The Jaff ransomware by the Necurs botnet is a ransomware that is loaded onto vulnerable computers. It is usually distributed through suspicious PDF files that have an embedded executable .docm file with malicious macro. Once inside a victim’s computer, the ransomware will scan for predetermined file types, and encrypt them with asymmetric encryption, meaning that a special key will be required to decrypt individual files.
The Jaff ransomware was released in 2017, at about the same time that the WannaCry ransomware was wreaking havoc across the world. And just like the WannaCry virus, the Jaff malware infected thousands of computers worldwide.
What Can Jaff Ransomware Do?
The infection process by the Jaff ransomware begins when a victim runs the macro on the infected Microsoft Word DOCM document. Once inside a computer, the Jaff malware will search for files matching 424 specific file extensions and encrypt them. It will then append a .jaff extension to every one of the encrypted files so that if the original file was myimage.jpg, it becomes myimage.jpg.jaff.
After the encryption process is complete, the malware leaves behind a ransom note indicating the ransom amount to be paid (2 Bitcoins) and where it needs to be sent. Cybersecurity researchers have observed that the authors of the Jaff ransomware copied the payment request code from another notorious ransomware called Locky.
How to Remove the Jaff Ransomware
Removing the Jaff ransomware from your computer is no walk in the park as it uses stealthy techniques to keep anti-malware programs from detecting its presence until it is too late.
For example, once it downloads the malware file, the Jaff ransomware starts decrypting its own malware code and a code redirection routine is used to stretch the time it takes for an anti-malware program to analyze the malicious code. It is able to achieve this because it incorporates lots of garbage code that plays no part in its execution. Even after an anti-malware program analyze the malicious code, it still faces the difficult task of identifying the API names that the Jeff ransomware uses, given that Jaff uses hashing techniques to hide its APIs.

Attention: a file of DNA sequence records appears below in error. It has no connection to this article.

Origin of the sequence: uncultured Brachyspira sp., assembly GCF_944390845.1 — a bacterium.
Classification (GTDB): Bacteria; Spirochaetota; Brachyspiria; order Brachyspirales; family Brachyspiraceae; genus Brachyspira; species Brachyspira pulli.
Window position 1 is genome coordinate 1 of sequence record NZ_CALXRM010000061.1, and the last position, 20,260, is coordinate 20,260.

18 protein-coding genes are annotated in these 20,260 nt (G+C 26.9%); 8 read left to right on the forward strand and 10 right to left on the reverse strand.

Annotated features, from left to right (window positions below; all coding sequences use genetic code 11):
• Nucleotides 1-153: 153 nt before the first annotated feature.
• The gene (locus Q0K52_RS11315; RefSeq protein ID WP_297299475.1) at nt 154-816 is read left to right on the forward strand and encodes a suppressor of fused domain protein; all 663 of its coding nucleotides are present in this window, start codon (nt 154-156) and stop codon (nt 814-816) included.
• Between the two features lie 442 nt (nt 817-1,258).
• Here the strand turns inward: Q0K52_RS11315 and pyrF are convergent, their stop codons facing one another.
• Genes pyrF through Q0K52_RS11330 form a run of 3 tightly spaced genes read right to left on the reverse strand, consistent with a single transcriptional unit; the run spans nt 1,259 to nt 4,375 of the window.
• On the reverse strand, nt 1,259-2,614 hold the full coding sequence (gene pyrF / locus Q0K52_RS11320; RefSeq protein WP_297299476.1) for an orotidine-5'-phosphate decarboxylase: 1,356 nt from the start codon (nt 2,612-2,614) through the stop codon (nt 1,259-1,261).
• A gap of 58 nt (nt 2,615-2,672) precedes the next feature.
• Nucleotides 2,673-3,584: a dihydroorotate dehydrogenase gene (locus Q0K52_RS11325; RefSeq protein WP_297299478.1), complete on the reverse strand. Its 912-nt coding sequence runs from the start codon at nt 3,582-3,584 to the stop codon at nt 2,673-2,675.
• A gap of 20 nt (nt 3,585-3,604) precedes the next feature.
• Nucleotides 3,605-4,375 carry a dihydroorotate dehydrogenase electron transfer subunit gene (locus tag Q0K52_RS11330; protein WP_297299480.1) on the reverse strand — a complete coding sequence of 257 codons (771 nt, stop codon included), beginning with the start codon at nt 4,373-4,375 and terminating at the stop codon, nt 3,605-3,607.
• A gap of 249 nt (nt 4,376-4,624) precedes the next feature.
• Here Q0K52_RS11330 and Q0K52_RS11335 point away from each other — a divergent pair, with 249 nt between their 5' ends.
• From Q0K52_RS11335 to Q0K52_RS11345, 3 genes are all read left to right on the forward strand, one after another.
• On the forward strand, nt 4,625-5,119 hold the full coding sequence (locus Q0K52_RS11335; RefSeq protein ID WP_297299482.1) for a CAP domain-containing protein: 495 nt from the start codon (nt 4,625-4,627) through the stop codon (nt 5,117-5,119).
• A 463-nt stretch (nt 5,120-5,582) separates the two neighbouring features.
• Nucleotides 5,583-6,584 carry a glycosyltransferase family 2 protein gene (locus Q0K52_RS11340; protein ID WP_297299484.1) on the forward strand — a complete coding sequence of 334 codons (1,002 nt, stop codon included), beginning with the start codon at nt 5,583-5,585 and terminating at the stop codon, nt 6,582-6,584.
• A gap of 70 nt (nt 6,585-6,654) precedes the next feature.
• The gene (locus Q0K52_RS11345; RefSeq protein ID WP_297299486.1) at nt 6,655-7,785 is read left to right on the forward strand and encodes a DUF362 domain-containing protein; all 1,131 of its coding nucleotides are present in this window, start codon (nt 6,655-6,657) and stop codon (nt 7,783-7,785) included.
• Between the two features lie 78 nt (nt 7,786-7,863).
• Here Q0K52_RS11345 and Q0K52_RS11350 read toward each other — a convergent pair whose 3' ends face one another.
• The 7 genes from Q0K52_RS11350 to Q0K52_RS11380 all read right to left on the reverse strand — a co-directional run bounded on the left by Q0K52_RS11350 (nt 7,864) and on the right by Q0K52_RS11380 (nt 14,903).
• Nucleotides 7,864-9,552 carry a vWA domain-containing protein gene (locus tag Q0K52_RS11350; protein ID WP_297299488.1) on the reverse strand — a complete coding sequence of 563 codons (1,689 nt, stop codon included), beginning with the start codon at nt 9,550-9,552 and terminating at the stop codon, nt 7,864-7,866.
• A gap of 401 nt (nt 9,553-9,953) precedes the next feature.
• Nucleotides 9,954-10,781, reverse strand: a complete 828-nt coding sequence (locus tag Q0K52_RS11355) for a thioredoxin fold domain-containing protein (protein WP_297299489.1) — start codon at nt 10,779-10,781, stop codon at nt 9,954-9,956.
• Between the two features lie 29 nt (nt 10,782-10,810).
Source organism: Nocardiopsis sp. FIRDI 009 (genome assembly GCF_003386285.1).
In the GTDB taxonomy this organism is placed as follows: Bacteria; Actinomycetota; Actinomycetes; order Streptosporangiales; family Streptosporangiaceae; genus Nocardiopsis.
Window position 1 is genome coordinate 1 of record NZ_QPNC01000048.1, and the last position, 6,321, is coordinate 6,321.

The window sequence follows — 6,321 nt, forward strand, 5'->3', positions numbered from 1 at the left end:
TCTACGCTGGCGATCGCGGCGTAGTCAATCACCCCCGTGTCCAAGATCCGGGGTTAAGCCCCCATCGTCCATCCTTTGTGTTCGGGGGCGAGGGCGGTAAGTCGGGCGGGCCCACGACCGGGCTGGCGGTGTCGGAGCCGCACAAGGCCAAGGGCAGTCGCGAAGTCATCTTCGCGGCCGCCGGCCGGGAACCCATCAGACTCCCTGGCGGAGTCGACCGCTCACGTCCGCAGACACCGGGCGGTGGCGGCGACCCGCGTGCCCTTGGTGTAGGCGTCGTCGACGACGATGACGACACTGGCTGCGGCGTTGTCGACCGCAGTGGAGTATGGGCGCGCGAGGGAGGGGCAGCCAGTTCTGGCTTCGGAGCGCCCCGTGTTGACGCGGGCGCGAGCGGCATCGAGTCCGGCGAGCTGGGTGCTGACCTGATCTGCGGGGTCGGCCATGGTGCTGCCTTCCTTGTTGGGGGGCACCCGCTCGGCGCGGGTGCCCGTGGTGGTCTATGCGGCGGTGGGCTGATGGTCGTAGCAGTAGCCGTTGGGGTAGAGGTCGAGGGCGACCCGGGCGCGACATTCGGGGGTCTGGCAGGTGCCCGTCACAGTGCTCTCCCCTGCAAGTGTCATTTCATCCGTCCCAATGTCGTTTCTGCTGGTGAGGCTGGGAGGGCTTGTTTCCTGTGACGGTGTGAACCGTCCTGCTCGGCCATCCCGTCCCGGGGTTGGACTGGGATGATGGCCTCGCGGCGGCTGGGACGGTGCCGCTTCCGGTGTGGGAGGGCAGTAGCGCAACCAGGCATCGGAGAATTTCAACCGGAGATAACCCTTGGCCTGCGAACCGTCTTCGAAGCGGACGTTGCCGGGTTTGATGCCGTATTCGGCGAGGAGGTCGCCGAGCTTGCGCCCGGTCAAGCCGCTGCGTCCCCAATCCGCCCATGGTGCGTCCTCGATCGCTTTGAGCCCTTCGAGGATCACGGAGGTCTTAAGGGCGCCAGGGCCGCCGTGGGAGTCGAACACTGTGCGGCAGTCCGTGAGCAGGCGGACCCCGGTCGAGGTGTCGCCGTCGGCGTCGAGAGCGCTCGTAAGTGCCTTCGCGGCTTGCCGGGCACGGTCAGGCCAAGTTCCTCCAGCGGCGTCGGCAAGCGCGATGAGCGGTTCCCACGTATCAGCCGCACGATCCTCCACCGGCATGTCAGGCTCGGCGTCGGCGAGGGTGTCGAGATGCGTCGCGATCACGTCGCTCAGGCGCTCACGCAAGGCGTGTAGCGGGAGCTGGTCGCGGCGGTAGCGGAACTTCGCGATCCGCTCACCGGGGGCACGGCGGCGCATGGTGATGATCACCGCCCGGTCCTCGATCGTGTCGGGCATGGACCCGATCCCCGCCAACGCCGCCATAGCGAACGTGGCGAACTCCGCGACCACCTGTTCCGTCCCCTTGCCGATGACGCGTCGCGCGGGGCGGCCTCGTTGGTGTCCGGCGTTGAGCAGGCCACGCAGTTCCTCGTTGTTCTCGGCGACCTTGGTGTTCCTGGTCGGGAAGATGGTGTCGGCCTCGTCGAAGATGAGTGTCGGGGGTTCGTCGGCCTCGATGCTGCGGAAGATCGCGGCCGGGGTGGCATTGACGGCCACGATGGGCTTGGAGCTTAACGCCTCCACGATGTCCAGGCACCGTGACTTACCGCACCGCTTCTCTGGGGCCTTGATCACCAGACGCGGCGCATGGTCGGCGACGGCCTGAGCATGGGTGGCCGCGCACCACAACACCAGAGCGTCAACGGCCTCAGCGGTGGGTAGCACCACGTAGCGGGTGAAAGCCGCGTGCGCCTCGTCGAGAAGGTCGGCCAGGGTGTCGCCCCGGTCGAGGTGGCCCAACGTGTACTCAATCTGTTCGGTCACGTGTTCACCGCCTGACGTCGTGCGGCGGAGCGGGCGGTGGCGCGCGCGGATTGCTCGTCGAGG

Luckily, Microsoft has shared some stealthy techniques with its security partners, meaning that all you need to remove the Jaff ransomware is a powerful anti-malware solution such as Outbyte Anti-Malware.
To isolate the malware, you need to run your Windows device in Safe Mode with Networking. Safe Mode is a basic Windows state that runs on a minimum of Windows apps and settings, and is excellent for troubleshooting Windows issues.
Here is how to boot your Windows PC to Safe Mode with Networking:
- Press the Windows + I keys on your keyboard to open Settings.
- On the Settings app, go to Update & Recovery.
- Under Advanced Startup, select Restart now.
- On the Choose an Option screen that appears once your computer restarts, select Troubleshoot > Advanced options > Startup Settings > Restart.
- Once your computer restarts again, press the F5 key to choose Safe Mode with Networking.
Safe Mode with Networking will let you access network resources, such as the internet, which you can use to download utility tools or learn more about the Jaff ransomware removal process.